After plenty of discussion and much anticipation, it is great news to hear about the publication of the first standards within SMPTE ST 2110, Professional Media Over Managed IP Networks – a standard which Nevion has been actively involved in defining.
In some ways, it feels as though we’ve been waiting for this moment to arrive forever, but in fact, the standards work on ST 2110 has been remarkably fast – less than 18 months. We heard at IBC 2017 that the standards had officially been approved, but we still had to wait for them to be published. Now, however, the day has arrived, and it signifies a significant step forward for the adoption of IP within the broadcast industry.
To recap, the ST 2110 standards suite specifies the carriage, synchronization and description of separate elementary essence streams over professional IP networks in real time for live production, play-out and other professional media applications. Now that the standards have been published, the industry has the means to ensure compatibility and interoperability between products in IP production, which of course means vendor-choice for broadcasters and service providers.
As a pioneer of IP technology in live broadcasting, and a strong supporter of standards, Nevion is obviously delighted to see the industry agreeing to ST 2110. It all looked so very different just two years ago, when Nevion, together with four other leading suppliers, founded the Alliance for IP Media Solutions (AIMS). At the time, there were several competing and somewhat proprietary approaches to essence-based transport over IP, being promoted by some vendors. AIMS ensured that the industry moved to open standards instead.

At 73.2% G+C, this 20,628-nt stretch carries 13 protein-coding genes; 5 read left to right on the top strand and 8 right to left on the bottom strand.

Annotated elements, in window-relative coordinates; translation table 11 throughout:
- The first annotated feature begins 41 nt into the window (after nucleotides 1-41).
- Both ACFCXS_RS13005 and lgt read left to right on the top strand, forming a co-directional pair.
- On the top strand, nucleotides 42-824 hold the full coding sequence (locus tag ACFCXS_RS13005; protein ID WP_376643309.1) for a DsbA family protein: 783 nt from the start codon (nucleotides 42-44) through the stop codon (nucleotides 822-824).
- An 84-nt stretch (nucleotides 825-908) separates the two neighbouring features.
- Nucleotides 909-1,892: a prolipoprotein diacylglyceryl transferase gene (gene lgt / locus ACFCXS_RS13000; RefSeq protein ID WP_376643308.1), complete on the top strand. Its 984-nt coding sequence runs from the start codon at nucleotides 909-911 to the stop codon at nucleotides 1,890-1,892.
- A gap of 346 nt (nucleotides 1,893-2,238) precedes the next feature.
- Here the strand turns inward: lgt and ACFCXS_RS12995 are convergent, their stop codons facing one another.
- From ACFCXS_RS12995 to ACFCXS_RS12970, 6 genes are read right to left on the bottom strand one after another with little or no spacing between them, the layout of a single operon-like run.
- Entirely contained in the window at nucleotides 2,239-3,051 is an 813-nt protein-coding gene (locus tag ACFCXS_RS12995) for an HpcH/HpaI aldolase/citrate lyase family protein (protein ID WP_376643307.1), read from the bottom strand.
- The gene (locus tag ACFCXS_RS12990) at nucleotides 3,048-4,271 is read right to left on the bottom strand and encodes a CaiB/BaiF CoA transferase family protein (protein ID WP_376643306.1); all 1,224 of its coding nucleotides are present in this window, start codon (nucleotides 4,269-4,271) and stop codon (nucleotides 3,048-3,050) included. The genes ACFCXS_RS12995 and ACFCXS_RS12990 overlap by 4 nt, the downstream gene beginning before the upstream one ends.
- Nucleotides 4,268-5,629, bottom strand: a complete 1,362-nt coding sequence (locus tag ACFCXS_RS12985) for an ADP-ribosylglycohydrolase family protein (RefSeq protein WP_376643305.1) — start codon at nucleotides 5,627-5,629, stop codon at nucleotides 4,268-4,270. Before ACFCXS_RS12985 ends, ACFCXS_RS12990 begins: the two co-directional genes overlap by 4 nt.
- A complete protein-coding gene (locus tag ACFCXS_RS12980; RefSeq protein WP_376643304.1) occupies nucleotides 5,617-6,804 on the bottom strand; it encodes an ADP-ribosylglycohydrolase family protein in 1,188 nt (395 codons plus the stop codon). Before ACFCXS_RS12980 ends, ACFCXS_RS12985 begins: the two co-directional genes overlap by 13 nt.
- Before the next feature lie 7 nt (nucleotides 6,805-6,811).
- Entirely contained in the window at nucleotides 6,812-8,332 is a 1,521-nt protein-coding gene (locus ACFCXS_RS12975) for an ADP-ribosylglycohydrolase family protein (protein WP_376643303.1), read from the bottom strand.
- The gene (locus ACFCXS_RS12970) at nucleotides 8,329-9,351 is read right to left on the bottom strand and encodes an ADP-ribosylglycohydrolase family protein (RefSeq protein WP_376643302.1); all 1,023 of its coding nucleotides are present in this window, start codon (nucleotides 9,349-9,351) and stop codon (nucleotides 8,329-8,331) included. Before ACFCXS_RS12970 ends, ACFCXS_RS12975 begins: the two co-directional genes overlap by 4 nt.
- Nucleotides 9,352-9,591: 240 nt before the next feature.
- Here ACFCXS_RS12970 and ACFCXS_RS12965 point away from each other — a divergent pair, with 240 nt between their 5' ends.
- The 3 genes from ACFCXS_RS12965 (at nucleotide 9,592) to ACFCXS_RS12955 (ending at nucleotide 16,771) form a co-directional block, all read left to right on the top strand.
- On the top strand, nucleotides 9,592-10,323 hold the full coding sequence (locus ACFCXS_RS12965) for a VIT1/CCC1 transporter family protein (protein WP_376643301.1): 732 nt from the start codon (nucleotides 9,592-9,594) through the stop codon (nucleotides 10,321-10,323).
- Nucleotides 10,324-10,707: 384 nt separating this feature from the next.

A lot of the specific benefits around SMPTE ST 2110 come down to the technical details. An article on the Broadband TV News website explains this particularly well:
“SMPTE 2110 standards make it possible to separately route and break away the essence streams — audio, video and ancillary data. This advance simplifies, for example, the addition of captions, subtitles and teletext, as well as tasks such as the processing of multiple audio languages and types. Each essence flow may be routed separately and brought together again at the endpoint. Each of the component flows — audio, video and ancillary data (there may be multiple streams of each type) — is synchronized, so the essence streams are co-timed to one another while remaining independent.”
With ST 2110 now finally in the public domain, you can be sure that it will be the talking point at all the major conventions next year. We also expect equipment vendors to add full support of the standard over the course of the year. Nevion already has full or partial ST 2110 support on all its relevant products, and has used parts of the standard in some deployments, e.g. TV 2 Norway.
We’ll no doubt be talking about SMPTE ST 2110 a lot more in the coming weeks and months, so be sure to keep an eye on our blog for more!